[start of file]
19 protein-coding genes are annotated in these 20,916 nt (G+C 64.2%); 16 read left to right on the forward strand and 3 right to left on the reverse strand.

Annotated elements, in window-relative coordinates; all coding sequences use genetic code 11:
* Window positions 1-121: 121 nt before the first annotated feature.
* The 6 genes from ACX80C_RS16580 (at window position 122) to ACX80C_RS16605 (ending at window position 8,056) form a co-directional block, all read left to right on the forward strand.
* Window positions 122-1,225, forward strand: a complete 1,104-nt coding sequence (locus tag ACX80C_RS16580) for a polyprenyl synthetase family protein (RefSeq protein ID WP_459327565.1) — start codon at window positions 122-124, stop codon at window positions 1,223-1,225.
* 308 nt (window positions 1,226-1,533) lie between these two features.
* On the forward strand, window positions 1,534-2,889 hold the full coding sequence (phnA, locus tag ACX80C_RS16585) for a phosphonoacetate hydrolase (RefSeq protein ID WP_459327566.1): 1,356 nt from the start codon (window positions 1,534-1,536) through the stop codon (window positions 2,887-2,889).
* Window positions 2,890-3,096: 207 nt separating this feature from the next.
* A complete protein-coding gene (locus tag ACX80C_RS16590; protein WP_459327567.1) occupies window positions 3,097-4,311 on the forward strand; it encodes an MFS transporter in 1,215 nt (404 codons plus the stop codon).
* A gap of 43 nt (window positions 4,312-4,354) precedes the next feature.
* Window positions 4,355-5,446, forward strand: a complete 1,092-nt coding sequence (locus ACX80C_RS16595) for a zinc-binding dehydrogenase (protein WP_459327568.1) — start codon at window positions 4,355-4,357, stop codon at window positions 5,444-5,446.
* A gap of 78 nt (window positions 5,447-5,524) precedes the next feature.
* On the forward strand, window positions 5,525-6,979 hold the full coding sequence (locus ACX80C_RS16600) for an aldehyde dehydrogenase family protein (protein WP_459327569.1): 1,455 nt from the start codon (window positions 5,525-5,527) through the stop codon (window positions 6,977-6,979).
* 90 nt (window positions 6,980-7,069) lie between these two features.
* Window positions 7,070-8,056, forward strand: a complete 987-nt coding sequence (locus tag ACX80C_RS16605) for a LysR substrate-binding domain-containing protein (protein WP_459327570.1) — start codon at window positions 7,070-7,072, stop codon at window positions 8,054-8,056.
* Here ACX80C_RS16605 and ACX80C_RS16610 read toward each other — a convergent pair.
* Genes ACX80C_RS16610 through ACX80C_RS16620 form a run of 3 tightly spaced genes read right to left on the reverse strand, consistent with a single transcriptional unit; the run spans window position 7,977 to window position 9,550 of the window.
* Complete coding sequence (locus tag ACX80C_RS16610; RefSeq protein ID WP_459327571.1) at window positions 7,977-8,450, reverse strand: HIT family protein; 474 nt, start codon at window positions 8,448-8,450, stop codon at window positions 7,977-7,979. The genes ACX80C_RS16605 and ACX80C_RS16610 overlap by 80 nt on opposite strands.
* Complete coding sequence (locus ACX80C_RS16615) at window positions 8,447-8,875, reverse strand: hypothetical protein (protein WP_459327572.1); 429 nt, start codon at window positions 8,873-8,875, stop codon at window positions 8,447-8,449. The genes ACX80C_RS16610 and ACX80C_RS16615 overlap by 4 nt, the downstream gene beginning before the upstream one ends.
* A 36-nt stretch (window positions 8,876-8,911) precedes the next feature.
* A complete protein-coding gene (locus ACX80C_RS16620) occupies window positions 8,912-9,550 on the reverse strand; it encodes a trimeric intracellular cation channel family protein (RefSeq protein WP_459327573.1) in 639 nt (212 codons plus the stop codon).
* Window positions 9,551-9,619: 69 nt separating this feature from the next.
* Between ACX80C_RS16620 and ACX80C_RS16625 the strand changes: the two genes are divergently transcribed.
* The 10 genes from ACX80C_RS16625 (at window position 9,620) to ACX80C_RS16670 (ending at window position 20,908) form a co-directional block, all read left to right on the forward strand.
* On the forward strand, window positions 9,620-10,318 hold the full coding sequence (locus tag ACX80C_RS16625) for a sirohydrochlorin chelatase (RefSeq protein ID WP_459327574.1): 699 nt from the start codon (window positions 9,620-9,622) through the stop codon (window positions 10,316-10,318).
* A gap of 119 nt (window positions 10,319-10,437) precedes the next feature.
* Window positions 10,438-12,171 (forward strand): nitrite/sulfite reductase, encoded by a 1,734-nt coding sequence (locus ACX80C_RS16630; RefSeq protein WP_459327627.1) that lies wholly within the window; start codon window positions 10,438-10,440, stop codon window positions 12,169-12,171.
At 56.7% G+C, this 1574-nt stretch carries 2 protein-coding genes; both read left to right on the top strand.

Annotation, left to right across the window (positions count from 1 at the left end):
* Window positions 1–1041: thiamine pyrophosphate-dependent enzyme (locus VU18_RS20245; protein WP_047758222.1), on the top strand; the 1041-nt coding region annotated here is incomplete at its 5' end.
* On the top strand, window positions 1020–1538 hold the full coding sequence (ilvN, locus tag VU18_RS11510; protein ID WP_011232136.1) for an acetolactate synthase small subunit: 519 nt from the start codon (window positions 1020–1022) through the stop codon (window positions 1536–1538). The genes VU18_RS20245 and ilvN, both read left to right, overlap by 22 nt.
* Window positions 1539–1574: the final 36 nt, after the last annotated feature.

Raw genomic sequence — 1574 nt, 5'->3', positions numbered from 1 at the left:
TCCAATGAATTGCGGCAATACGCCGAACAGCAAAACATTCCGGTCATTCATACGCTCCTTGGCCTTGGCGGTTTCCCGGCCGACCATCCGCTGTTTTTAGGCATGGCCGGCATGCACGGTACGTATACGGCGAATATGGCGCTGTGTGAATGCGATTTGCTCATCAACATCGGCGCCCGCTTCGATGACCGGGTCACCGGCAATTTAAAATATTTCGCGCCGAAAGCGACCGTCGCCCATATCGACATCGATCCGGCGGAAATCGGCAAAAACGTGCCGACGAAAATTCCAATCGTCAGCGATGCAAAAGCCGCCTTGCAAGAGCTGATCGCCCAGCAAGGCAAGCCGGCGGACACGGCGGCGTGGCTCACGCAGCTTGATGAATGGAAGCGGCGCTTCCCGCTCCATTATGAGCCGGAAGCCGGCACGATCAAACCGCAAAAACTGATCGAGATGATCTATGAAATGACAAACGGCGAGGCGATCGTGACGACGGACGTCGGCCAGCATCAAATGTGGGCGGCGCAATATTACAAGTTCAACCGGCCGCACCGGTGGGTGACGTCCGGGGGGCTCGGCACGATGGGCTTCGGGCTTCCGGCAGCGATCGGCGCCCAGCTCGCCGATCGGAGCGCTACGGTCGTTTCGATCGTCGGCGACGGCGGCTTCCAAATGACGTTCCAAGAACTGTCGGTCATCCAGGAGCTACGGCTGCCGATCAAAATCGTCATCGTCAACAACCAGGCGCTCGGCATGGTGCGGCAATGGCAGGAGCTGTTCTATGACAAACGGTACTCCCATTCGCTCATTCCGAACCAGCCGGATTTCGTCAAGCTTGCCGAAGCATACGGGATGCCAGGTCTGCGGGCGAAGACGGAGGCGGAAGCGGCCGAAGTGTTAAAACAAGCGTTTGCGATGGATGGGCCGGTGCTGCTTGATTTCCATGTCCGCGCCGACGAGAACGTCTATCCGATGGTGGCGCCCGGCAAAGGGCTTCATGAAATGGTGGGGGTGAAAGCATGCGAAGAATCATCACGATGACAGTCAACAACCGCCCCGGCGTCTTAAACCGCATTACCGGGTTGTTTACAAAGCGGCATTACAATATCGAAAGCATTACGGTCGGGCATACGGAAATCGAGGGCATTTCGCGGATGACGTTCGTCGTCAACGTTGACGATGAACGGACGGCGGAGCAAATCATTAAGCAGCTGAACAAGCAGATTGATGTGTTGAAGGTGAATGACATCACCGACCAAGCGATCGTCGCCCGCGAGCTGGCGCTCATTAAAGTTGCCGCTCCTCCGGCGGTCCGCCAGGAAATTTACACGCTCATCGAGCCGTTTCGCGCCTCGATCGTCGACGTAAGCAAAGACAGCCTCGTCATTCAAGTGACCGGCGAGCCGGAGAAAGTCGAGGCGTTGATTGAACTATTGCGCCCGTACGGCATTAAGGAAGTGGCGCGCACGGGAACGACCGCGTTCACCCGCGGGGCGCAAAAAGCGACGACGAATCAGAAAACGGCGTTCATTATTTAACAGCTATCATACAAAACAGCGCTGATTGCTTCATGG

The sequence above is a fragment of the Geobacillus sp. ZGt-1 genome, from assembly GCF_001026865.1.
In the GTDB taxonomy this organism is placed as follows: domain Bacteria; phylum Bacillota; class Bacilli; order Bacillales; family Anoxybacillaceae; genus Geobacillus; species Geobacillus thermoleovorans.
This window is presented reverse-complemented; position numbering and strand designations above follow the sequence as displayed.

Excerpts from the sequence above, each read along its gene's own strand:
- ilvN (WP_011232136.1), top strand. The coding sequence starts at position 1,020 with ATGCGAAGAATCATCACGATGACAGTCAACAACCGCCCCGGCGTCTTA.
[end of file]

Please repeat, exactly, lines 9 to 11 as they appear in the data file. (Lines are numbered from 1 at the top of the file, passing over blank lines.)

* A complete protein-coding gene (locus tag ACX80C_RS16590; protein WP_459327567.1) occupies window positions 3,097-4,311 on the forward strand; it encodes an MFS transporter in 1,215 nt (404 codons plus the stop codon).
* A gap of 43 nt (window positions 4,312-4,354) precedes the next feature.
* Window positions 4,355-5,446, forward strand: a complete 1,092-nt coding sequence (locus ACX80C_RS16595) for a zinc-binding dehydrogenase (protein WP_459327568.1) — start codon at window positions 4,355-4,357, stop codon at window positions 5,444-5,446.